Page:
Integrating pharmacists into general practice teams to review medication management lowered the number of emergency department presentations and resulted in potentially significant cost savings to the health system, according to research published today in the Medical Journal of Australia.
Researchers from Brisbane, Melbourne, and the UK recruited patients at 14 general practices who had recently been discharged from seven public hospitals in southeast Queensland (Royal Brisbane and Women’s, Caboolture, Redcliffe, The Prince Charles, Princess Alexandra, Logan, Queen Elizabeth II). There were 177 patients in the control group and 129 in the intervention group of the Reducing Medical Admissions into Hospital through Optimising Medicines (REMAIN HOME) trial.
The intervention group had a comprehensive face-to-face medicine management consultation with an integrated practice pharmacist within seven days of their hospital discharge, followed by a consultation with their GPs and further pharmacist consultations as needed.
By 12 months, there had been 282 re-admissions among the 177 control patients and 136 among the 129 intervention patients. Emergency department (ED) presentation incidence and combined readmission and ED presentation incidence were significantly lower for the intervention patients. The estimated incremental net cost benefit of the intervention was $5072 per patient, with a benefit‒cost ratio of 31:1.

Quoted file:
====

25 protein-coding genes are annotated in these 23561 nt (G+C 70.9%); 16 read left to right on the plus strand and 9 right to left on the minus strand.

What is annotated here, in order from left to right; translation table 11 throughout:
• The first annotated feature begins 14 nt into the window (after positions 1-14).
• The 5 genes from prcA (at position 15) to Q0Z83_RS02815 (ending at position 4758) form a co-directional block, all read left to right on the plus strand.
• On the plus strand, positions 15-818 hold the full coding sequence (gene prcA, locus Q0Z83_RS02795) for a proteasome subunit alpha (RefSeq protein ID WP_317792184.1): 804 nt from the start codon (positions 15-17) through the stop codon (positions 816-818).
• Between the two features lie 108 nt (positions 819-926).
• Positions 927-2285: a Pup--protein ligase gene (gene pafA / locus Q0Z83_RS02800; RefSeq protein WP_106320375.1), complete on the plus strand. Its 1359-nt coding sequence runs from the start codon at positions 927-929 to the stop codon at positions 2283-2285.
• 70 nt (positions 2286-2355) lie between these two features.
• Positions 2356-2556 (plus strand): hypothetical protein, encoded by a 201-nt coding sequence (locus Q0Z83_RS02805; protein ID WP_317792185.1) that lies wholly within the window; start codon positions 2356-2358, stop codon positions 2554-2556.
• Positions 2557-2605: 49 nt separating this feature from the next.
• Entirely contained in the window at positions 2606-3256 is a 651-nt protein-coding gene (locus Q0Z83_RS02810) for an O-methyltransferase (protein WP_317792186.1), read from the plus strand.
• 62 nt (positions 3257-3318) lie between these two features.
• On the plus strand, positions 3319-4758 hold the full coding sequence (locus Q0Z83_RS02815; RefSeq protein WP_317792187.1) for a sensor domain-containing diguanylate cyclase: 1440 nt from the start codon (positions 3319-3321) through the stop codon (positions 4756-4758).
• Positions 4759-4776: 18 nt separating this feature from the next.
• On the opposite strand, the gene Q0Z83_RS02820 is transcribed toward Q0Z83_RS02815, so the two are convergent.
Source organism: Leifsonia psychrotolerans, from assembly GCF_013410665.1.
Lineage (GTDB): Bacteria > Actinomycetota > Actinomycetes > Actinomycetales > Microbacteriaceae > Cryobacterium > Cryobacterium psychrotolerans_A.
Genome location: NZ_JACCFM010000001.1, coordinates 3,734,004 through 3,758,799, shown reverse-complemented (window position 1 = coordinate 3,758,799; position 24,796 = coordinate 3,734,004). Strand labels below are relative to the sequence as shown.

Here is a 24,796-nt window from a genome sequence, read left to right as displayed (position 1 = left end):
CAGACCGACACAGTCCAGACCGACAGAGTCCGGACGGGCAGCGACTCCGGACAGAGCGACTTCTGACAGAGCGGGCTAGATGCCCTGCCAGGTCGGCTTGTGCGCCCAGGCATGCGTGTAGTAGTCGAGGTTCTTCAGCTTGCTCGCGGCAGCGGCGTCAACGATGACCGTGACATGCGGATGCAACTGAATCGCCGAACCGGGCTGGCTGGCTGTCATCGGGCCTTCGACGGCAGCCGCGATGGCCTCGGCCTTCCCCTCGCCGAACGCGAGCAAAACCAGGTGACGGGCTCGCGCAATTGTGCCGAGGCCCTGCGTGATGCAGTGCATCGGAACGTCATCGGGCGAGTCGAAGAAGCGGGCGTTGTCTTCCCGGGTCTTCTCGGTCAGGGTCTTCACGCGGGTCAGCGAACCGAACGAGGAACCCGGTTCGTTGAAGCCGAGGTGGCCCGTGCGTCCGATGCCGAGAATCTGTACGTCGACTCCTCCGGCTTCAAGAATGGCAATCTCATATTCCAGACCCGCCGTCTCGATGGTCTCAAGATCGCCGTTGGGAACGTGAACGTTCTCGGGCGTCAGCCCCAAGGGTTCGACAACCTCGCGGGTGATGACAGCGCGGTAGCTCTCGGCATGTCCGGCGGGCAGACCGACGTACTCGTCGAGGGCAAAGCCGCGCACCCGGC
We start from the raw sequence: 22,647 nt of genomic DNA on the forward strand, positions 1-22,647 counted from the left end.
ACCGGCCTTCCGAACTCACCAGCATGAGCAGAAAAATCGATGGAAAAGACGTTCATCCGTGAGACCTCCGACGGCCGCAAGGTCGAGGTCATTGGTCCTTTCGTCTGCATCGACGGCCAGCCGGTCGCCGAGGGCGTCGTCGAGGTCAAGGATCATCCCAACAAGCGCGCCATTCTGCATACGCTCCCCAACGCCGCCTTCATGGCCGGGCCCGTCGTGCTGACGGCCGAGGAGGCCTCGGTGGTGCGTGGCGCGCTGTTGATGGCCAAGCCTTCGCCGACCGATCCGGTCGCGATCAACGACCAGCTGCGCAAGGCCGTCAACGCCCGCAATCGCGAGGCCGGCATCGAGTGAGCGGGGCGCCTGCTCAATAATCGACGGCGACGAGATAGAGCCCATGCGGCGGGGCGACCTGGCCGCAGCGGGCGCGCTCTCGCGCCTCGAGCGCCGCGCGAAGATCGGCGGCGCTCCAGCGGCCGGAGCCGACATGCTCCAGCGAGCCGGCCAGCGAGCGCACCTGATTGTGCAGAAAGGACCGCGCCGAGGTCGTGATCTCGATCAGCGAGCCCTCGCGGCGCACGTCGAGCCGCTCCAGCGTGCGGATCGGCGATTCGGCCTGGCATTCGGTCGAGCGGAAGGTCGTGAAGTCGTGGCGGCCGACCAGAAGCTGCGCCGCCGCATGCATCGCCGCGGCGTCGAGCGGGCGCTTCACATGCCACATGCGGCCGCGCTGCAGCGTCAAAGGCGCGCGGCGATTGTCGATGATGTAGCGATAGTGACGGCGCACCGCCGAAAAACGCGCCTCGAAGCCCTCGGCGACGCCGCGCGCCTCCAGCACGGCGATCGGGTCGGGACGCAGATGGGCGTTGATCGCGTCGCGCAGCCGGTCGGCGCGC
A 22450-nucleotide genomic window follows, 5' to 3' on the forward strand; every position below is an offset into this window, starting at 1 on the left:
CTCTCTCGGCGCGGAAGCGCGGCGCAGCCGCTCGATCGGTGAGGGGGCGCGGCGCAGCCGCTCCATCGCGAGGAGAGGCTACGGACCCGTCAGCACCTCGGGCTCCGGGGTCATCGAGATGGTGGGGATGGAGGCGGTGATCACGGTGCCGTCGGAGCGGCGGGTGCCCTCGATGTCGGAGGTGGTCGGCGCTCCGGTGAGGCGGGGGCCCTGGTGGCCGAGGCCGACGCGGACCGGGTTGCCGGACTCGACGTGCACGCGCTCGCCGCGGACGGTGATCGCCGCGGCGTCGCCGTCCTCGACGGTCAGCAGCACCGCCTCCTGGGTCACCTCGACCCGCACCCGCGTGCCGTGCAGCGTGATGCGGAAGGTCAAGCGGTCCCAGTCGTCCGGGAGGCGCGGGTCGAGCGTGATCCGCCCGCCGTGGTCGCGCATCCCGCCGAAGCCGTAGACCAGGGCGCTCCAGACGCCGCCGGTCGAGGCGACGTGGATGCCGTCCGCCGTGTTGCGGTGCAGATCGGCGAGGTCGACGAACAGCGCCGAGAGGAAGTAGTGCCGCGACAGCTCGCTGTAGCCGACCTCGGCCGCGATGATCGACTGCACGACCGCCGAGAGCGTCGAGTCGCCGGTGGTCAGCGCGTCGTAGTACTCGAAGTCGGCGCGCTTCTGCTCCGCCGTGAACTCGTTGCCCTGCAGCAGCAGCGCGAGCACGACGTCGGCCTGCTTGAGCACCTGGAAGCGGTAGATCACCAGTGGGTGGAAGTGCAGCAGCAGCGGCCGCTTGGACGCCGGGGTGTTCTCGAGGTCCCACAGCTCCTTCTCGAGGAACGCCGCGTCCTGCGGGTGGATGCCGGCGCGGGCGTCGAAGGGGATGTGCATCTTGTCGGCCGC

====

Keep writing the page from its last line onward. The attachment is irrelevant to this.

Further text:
“This care model was associated with a 21% lower incidence of all-cause, unplanned hospital re-admissions within 12 months of discharge from hospital,” wrote the researchers, led by Associate Professor Christopher Freeman, from the University of Queensland.
“This difference was not statistically significant, but the incidence of ED presentations (54% lower) and the combined incidence of hospital readmissions and ED presentations (31% lower) were each statistically significantly lower during the intervention.
“As the incidence of readmissions was significantly lower at 30 days, additional intervention by pharmacists and GP teams may be required after the initial intervention.”
Freeman and colleagues wrote that drug-related problems identified by the pharmacists during the intervention “particularly poor adherence, are a common reason for patients returning to hospital.”
“GPs having additional clinical information and tacit knowledge about their patients may also be beneficial.
“As the proportions of patients who saw their GP within a week of discharge were similar for both groups (about 60%), the consultation with the pharmacist, rather than early GP review, was probably more responsible for lower hospital use.”
Freeman and colleagues concluded that larger-scale studies of this model of care was warranted, based on their results.
“Integrating pharmacists into general practice teams to review the medicines management of patients shortly after their discharge from hospital and provide recommendations to GPs can reduce hospital use, resulting in significant cost savings to the health system.”